This is another in my series of blog posts about serial reading/writing app contracts (you can see all of them here).
This time the subject is Stary (official name: Stary Pte Ltd, based in Singapore), one of the largest and most well-established of such companies. At least sixteen apps operate under the Stary umbrella, of which Dreame is probably the best-known. Most cater to English-language readers, but there are several for readers of other languages, including Spanish, Russian, and Portuguese, and one specifically for Filipino writers.
Procedurally, the Stary apps are much like the others I’ve written about. You must sign up for the app and publish at least three chapters, with a minimum of 3,000 words, before you can apply for a contract. (You could also be invited to apply–like other serial reading/writing apps, Stary aggressively solicits for content.)
If offered, the contract may be exclusive or non-exclusive. “Writer benefits” for authors with exclusive contracts include signing bonuses, completion bonuses–both paid once per story–and a Daily Update Bonus, which can be received monthly but requires authors to adhere to punishing schedules and word counts, and after three months is only available if the work is pay-to-read (no guarantees on that–see below) and earnings are more than $20 during the month.
Writers also receive an advance (the amount wasn’t specified in the contract I obtained, but based on what I’ve seen from other apps, I would guess it’s few hundred dollars), and additional revenue may be available based on reader activity and rights exploitation or licensing (see below). Also promised are “upgraded promotions”–social media features, advertising, and more–although only selected writers to receive these extra perks.
Hi, everyone. My name is Michael Capobianco, and although I’ve been an adjunct member of Writer Beware for some time now, this is my first official blog post.
I’m also the Chair of SFWA’s Contracts Committee, which means I see a lot of bad contracts, both for book-length and short fiction. I’ve gotten used to much of the unfortunate and often contradictory clauses in these contracts, but last week I ran into something that caught my attention: a virtually identical terrible clause in two separate small publishers’ book contracts, a clause that I had never seen before.
Both contracts were for original fiction, but aside from the fact that neither paid an advance, they looked fairly different from one another until they came to this clause. To save you any further suspense, here it is:
The Publisher reserves all copyright, trademark and other intellectual property rights in and to the titles (including series title, if any), logotypes, trademarks, trade dress, formats and other features of the Work as published and promoted by Publisher (collectively, “Publisher’s Marks”), and any and all content that may be added to the Work by Publisher (collectively, “Publisher’s Content”). The Publisher shall have the sole right to develop sequels or prequels, new or additional titles in a series, or related works using any and all such elements, and shall be free to commission or contract with any other person(s) for the preparation of such sequels, series, or related works.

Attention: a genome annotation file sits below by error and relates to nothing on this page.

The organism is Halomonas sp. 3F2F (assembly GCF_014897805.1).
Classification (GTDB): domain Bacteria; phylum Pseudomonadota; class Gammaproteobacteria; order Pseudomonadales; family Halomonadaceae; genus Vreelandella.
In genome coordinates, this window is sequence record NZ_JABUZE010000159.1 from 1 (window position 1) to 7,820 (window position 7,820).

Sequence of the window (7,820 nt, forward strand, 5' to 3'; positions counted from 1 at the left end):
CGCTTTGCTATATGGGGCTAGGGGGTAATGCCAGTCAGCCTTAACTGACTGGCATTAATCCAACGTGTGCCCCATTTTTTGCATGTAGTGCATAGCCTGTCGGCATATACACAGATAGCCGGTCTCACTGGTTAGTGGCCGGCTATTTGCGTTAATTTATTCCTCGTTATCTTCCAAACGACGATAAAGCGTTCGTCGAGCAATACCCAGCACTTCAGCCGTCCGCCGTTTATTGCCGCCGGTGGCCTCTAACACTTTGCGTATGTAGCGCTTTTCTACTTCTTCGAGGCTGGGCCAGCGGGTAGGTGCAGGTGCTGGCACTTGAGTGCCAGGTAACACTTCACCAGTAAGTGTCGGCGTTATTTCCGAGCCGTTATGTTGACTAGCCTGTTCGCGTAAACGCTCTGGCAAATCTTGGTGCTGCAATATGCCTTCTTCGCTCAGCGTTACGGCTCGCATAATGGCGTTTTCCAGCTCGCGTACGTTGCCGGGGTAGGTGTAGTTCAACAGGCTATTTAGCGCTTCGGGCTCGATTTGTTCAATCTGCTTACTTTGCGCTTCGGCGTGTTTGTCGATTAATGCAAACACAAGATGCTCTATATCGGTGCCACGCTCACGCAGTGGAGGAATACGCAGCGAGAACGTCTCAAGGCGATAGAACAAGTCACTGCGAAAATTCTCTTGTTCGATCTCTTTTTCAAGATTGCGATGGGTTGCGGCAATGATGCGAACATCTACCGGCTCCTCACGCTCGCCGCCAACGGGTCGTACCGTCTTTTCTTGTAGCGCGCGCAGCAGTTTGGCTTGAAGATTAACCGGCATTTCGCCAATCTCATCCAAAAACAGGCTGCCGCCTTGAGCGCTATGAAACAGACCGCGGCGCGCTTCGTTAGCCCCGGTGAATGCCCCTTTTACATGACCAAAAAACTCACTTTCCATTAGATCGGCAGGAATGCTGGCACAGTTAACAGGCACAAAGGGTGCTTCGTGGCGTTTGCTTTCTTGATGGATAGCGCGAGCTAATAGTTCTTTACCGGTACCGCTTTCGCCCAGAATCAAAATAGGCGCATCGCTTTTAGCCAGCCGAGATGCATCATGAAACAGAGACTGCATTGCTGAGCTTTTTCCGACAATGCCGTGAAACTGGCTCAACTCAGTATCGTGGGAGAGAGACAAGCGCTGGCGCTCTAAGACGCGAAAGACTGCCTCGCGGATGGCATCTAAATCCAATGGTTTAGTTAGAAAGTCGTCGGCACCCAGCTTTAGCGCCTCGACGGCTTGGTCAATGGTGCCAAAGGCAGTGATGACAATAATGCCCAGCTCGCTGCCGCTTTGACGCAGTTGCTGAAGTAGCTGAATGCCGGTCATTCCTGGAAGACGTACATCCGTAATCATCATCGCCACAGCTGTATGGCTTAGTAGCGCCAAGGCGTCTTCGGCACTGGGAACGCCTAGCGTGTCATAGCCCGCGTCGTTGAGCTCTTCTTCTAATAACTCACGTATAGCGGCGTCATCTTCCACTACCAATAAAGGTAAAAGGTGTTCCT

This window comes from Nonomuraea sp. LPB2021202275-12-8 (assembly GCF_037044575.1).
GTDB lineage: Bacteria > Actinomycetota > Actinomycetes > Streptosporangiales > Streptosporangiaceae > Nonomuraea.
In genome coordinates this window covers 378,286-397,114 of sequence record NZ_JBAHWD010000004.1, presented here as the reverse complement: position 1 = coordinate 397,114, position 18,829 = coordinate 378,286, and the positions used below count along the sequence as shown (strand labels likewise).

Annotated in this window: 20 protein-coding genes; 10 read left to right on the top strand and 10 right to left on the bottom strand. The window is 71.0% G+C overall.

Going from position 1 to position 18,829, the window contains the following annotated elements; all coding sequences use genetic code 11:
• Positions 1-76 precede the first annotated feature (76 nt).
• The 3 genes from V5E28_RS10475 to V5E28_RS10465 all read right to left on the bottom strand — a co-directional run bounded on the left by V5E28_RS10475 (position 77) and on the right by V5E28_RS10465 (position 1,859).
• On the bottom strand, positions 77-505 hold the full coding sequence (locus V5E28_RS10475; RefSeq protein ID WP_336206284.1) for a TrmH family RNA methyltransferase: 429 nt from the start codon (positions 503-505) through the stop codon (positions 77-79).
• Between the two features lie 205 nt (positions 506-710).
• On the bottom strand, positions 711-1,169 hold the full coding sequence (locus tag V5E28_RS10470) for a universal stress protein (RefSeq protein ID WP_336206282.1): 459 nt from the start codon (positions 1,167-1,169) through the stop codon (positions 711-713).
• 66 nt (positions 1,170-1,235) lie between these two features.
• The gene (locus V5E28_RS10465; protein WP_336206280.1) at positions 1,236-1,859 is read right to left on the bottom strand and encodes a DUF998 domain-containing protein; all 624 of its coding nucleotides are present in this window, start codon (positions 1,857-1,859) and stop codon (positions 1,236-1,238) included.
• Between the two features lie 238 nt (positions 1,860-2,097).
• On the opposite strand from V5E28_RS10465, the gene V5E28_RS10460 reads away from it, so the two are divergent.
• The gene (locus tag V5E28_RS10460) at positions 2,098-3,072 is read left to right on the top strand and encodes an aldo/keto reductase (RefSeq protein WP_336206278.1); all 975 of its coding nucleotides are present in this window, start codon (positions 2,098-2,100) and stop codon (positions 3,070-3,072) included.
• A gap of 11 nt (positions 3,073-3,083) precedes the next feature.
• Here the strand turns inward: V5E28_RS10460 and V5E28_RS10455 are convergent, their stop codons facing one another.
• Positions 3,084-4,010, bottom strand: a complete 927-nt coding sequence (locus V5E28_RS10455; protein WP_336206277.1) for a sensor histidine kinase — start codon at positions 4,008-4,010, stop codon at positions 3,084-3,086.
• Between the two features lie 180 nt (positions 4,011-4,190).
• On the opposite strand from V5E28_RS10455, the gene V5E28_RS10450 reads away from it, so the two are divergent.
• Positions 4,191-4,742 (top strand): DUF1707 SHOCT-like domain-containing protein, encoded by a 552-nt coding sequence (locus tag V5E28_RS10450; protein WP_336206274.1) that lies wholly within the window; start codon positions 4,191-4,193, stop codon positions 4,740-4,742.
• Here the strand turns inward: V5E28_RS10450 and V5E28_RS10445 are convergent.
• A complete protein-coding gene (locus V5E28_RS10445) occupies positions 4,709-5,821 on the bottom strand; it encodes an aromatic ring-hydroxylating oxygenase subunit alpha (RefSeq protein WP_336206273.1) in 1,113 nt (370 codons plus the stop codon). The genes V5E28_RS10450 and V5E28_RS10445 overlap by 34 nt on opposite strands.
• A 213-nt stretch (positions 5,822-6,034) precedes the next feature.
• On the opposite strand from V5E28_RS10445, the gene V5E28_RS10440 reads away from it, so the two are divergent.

Now, I’m used to encountering incomprehensible wording in bad contracts. It was only when I saw the same clause again in another contract so close together that it seemed like a good idea to issue a warning about it.
My first response with something like this is to try to figure out what the publisher was actually trying to say and if there was any legitimate justification for it. Needless to say, I couldn’t think of any. On the face of it, this seems like an egregious rights grab.
Ms. Schwartz, who describes herself as a bestselling author, is also an entrepreneur: in addition to GenZ/Zenith, she’s the founder of Dr. Rissy’s Writing & Marketing, which offers various PR services along with copywriting, editing, and consulting; and, according to her Reedsy bio, of a ghostwriting company called AmWriting. She was recently elected to the IBPA Board.
I got the news this week that the ‘Writer Beware’ blog, which I keep re-posting here, on ‘Writer’s Treasure Chest’, moved to WordPress.
Victoria Strauss, who does so much for us writers by warning us from scams, foul play, screw-overs, phonies, and more, took the Writer’s Beware blog from Blogspot to WordPress, which is going to make re-blogging a lot easier. I’m sure, she’ll feel home here quite quickly!
Good Luck to Victoria, and we’re looking forward to her very helpful posts! Way to go!
Welcome to the new home of the Writer Beware blog!
After many years on the Blogger platform, we have finally transitioned to WordPress, which offers much greater flexibility in terms of design, control, and ease of use.
I’ve been dissatisfied with Blogger for a while now. I’m not a web developer, but I’m not helpless, either; I maintain the Writer Beware website on the SFWA site, and I built and maintain two additional websites, my own and another for an organization my husband is part of. But every time I thought about moving to a new platform, the size of the challenge just seemed too daunting. How would I transfer hundreds of posts, not to mention the thousands of comments and images that go with them? What about all the non-working inbound links the move would create? Links wouldn’t be a problem if I just started fresh on a brand-new WordPress site–but then the blog would exist on two platforms, with two different web addresses. And what about WB’s thousands of followers and subscribers?
For quite a while now I kept re-blogging warnings of scams and fraud in the literary world, most of them written by Victoria Strauss in the ‘Writer Beware’ blog. I thought it a great idea that she posted a review of 2021, and I decided to share that post too. It might help some of us to escape a trap or two.
Ah, 2021. The year that was supposed to deliver us from the pandemic, and instead delivered…well. You know.